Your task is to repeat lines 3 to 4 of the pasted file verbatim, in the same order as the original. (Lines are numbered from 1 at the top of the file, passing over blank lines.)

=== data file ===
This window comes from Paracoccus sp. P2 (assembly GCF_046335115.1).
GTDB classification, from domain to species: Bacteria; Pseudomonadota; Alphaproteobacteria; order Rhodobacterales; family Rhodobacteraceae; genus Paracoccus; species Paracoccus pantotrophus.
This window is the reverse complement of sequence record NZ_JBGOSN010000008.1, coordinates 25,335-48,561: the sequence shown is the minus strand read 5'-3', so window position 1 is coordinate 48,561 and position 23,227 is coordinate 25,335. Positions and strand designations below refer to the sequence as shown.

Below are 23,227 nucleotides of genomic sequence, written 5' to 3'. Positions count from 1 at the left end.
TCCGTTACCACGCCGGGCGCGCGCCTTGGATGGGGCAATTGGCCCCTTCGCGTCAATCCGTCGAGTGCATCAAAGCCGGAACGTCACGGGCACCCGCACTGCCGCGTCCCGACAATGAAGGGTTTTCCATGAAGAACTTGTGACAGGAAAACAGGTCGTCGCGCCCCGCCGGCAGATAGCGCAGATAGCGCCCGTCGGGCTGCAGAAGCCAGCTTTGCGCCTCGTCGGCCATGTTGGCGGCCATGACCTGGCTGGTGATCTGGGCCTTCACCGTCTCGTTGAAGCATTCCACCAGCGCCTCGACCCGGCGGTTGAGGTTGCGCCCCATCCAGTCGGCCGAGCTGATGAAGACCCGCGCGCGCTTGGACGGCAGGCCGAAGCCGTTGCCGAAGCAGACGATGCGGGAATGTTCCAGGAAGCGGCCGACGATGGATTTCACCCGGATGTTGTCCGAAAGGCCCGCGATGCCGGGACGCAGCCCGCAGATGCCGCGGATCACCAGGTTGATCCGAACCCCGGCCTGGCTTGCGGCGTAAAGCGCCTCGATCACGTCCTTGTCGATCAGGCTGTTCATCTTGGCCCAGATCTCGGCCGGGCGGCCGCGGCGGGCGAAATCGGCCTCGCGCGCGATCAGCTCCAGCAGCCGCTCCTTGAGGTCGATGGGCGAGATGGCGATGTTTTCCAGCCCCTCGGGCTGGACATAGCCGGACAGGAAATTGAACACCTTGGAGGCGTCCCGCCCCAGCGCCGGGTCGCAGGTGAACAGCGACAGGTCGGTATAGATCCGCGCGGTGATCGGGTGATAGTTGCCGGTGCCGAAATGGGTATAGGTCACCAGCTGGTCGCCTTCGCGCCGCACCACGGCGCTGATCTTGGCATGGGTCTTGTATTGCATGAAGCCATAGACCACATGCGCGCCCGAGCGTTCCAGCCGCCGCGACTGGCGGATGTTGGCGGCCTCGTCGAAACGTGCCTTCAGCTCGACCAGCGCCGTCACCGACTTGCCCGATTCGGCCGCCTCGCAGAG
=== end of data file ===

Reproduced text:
This window is the reverse complement of sequence record NZ_JBGOSN010000008.1, coordinates 25,335-48,561: the sequence shown is the minus strand read 5'-3', so window position 1 is coordinate 48,561 and position 23,227 is coordinate 25,335. Positions and strand designations below refer to the sequence as shown.

Below are 23,227 nucleotides of genomic sequence, written 5' to 3'. Positions count from 1 at the left end.